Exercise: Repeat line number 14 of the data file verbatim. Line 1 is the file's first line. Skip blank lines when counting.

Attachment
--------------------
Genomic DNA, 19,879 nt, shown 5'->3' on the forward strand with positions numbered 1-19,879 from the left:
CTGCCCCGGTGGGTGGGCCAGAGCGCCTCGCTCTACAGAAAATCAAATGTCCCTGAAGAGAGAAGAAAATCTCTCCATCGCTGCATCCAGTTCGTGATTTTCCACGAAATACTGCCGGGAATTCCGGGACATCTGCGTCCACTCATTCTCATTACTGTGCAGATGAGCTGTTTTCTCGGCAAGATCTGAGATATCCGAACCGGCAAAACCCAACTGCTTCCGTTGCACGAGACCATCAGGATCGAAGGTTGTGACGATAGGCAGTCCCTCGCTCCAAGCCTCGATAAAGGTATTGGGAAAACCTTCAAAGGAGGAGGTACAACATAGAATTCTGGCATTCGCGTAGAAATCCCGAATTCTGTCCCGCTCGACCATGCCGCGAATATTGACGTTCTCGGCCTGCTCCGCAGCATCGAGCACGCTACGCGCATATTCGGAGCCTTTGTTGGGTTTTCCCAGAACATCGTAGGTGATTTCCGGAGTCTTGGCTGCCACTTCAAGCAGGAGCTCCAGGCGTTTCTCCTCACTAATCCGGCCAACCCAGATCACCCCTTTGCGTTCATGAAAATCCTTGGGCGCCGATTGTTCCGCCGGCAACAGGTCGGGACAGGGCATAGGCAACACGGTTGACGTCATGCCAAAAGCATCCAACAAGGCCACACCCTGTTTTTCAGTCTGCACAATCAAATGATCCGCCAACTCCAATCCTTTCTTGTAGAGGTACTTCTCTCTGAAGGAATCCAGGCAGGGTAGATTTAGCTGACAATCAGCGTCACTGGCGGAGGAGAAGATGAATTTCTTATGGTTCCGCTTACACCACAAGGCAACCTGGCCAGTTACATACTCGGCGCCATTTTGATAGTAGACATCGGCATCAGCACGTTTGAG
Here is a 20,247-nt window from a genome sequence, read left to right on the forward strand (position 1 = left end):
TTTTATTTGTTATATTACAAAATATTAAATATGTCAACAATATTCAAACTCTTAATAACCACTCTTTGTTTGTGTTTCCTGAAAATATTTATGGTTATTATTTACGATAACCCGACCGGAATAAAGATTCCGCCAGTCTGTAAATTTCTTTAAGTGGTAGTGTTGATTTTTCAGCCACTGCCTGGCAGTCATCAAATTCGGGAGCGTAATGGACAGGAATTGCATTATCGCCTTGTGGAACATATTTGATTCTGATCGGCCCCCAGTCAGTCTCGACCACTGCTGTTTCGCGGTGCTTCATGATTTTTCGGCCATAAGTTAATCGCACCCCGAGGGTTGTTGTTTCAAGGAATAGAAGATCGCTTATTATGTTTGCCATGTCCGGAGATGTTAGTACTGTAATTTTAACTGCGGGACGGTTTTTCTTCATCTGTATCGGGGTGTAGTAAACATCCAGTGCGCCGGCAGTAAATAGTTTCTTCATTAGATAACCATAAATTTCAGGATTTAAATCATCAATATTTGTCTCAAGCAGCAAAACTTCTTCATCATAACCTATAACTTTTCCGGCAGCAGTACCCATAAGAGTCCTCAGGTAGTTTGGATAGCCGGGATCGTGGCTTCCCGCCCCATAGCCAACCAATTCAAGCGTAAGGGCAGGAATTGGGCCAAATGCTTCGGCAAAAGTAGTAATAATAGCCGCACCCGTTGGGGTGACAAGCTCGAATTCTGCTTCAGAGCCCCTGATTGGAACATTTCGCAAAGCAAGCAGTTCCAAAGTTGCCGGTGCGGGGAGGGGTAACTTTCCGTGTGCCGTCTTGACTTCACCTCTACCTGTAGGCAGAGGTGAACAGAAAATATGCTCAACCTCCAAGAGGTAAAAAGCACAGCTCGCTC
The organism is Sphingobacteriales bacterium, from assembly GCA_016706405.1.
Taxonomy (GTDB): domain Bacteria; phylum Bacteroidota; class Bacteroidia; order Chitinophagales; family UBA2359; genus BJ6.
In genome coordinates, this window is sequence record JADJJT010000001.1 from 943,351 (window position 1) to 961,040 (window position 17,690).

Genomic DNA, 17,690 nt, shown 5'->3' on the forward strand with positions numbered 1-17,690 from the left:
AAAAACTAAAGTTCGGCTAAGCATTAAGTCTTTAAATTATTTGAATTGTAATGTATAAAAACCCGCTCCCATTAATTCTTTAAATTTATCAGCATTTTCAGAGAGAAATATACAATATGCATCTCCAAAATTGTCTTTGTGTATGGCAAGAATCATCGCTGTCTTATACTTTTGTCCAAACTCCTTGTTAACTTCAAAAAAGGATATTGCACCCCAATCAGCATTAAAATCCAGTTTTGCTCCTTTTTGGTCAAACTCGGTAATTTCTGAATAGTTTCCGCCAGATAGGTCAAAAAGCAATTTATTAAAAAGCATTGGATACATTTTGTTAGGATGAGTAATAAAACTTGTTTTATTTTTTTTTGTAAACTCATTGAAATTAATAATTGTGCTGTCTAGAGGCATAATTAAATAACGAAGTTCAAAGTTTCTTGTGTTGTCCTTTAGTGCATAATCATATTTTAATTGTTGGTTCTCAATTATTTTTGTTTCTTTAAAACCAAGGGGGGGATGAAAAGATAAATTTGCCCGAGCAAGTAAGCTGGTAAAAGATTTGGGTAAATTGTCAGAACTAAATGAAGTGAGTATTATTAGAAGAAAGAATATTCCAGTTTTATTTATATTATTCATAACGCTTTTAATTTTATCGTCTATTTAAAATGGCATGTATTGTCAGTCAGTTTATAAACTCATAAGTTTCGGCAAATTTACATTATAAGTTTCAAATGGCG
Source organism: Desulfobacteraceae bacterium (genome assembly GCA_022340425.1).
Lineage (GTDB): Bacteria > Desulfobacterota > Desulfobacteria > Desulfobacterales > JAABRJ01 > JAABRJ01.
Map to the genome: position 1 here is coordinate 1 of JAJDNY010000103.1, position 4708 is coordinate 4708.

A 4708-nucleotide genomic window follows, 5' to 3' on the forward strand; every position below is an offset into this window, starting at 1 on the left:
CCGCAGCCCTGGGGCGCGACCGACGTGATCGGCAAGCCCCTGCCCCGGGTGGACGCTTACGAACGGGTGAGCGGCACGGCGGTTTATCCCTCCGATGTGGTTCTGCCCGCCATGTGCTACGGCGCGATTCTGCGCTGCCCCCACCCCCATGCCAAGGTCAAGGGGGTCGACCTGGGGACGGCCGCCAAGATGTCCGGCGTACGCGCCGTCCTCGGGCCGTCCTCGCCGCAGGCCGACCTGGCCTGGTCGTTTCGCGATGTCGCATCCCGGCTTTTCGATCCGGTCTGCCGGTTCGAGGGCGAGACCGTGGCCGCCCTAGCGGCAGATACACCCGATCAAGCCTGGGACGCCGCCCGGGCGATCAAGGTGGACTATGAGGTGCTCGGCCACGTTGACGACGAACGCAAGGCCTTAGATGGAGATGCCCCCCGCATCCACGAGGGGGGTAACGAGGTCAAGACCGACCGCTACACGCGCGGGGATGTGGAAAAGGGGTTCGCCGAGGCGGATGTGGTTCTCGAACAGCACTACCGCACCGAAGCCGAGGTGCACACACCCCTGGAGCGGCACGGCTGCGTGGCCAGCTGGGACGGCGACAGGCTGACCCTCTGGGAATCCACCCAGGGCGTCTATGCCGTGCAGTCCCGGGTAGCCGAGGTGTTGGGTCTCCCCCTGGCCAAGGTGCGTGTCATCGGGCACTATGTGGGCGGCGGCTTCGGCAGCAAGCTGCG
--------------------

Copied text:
CCGCAGCCCTGGGGCGCGACCGACGTGATCGGCAAGCCCCTGCCCCGGGTGGACGCTTACGAACGGGTGAGCGGCACGGCGGTTTATCCCTCCGATGTGGTTCTGCCCGCCATGTGCTACGGCGCGATTCTGCGCTGCCCCCACCCCCATGCCAAGGTCAAGGGGGTCGACCTGGGGACGGCCGCCAAGATGTCCGGCGTACGCGCCGTCCTCGGGCCGTCCTCGCCGCAGGCCGACCTGGCCTGGTCGTTTCGCGATGTCGCATCCCGGCTTTTCGATCCGGTCTGCCGGTTCGAGGGCGAGACCGTGGCCGCCCTAGCGGCAGATACACCCGATCAAGCCTGGGACGCCGCCCGGGCGATCAAGGTGGACTATGAGGTGCTCGGCCACGTTGACGACGAACGCAAGGCCTTAGATGGAGATGCCCCCCGCATCCACGAGGGGGGTAACGAGGTCAAGACCGACCGCTACACGCGCGGGGATGTGGAAAAGGGGTTCGCCGAGGCGGATGTGGTTCTCGAACAGCACTACCGCACCGAAGCCGAGGTGCACACACCCCTGGAGCGGCACGGCTGCGTGGCCAGCTGGGACGGCGACAGGCTGACCCTCTGGGAATCCACCCAGGGCGTCTATGCCGTGCAGTCCCGGGTAGCCGAGGTGTTGGGTCTCCCCCTGGCCAAGGTGCGTGTCATCGGGCACTATGTGGGCGGCGGCTTCGGCAGCAAGCTGCG